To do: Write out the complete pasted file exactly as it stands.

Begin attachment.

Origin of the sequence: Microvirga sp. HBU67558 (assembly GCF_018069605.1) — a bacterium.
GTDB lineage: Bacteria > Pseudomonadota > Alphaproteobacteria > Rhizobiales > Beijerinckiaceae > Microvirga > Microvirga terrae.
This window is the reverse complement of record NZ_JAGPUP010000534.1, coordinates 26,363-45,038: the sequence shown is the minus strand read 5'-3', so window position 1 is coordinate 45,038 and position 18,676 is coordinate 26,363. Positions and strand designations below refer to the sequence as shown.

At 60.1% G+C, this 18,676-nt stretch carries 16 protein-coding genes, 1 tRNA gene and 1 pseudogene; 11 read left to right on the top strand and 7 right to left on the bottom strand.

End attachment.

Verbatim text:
Origin of the sequence: Microvirga sp. HBU67558 (assembly GCF_018069605.1) — a bacterium.
GTDB lineage: Bacteria > Pseudomonadota > Alphaproteobacteria > Rhizobiales > Beijerinckiaceae > Microvirga > Microvirga terrae.
This window is the reverse complement of record NZ_JAGPUP010000534.1, coordinates 26,363-45,038: the sequence shown is the minus strand read 5'-3', so window position 1 is coordinate 45,038 and position 18,676 is coordinate 26,363. Positions and strand designations below refer to the sequence as shown.

At 60.1% G+C, this 18,676-nt stretch carries 16 protein-coding genes, 1 tRNA gene and 1 pseudogene; 11 read left to right on the top strand and 7 right to left on the bottom strand.